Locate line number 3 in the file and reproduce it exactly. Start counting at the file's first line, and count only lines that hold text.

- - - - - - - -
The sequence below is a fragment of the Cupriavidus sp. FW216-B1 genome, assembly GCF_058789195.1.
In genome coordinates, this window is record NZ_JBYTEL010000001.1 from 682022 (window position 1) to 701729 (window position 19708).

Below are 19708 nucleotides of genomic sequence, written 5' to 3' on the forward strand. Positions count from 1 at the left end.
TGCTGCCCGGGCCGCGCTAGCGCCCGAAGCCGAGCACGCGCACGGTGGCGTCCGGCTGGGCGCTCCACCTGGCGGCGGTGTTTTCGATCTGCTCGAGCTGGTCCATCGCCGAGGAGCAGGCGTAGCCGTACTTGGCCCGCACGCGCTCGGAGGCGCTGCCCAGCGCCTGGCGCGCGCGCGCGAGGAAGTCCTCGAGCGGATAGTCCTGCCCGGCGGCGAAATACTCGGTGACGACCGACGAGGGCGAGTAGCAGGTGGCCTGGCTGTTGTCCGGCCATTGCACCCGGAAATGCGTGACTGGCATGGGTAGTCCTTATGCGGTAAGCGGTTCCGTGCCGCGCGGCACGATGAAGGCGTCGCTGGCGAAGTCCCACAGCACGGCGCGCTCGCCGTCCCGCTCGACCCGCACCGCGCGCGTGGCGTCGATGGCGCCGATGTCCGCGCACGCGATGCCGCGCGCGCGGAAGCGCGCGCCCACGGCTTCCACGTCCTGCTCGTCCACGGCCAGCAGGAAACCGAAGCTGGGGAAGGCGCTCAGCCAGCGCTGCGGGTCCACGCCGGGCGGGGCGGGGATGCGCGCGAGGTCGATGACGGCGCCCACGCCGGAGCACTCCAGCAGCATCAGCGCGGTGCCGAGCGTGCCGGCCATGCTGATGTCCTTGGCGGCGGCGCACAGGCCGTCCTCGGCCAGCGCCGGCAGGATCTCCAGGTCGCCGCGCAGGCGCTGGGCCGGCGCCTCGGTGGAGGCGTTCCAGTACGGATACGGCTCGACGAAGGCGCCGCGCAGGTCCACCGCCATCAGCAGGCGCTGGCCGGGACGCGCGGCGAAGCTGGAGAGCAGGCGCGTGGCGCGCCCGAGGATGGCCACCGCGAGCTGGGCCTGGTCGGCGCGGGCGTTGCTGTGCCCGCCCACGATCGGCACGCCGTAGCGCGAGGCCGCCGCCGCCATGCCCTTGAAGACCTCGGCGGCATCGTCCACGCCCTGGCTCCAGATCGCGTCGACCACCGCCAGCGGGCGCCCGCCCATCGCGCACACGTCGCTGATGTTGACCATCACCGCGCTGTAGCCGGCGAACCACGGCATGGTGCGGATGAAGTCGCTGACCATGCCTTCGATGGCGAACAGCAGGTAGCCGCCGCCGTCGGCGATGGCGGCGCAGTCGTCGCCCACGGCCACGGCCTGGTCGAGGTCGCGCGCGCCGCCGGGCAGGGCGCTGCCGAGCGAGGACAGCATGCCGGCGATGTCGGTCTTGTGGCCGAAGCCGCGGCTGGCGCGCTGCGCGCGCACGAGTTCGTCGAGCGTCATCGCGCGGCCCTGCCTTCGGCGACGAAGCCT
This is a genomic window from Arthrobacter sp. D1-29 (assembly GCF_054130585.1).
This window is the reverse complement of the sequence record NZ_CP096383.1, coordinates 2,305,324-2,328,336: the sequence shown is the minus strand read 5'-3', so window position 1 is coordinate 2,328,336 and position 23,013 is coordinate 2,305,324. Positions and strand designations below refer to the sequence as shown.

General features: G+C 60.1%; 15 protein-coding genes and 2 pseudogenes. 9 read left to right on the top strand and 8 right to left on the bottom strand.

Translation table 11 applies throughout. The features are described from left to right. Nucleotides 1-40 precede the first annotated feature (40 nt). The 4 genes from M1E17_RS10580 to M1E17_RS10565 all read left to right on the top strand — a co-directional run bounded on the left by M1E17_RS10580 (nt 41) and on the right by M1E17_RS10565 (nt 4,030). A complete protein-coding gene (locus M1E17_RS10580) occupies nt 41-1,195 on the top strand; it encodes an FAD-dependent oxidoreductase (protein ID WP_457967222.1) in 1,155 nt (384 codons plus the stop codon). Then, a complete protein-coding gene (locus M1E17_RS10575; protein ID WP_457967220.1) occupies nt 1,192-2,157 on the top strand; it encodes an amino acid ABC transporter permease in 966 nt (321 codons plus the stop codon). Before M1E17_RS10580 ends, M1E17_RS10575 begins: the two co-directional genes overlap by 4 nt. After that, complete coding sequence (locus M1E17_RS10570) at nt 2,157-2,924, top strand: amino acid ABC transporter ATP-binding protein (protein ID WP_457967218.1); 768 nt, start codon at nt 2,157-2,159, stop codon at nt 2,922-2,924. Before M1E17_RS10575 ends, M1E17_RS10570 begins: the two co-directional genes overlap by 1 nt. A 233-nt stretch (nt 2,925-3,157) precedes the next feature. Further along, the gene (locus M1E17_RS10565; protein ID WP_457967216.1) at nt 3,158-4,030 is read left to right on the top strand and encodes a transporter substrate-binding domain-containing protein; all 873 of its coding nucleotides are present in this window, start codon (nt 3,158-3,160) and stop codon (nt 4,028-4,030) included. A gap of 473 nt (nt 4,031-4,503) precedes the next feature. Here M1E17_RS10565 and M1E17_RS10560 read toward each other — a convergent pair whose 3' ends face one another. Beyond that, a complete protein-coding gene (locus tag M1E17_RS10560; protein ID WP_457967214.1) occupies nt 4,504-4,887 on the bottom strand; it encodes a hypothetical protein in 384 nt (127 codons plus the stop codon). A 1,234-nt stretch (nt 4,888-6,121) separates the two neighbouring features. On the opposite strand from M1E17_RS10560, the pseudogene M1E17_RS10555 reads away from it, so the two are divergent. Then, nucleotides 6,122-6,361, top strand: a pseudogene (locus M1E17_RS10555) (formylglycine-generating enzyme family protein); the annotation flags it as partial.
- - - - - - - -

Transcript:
Below are 19708 nucleotides of genomic sequence, written 5' to 3' on the forward strand. Positions count from 1 at the left end.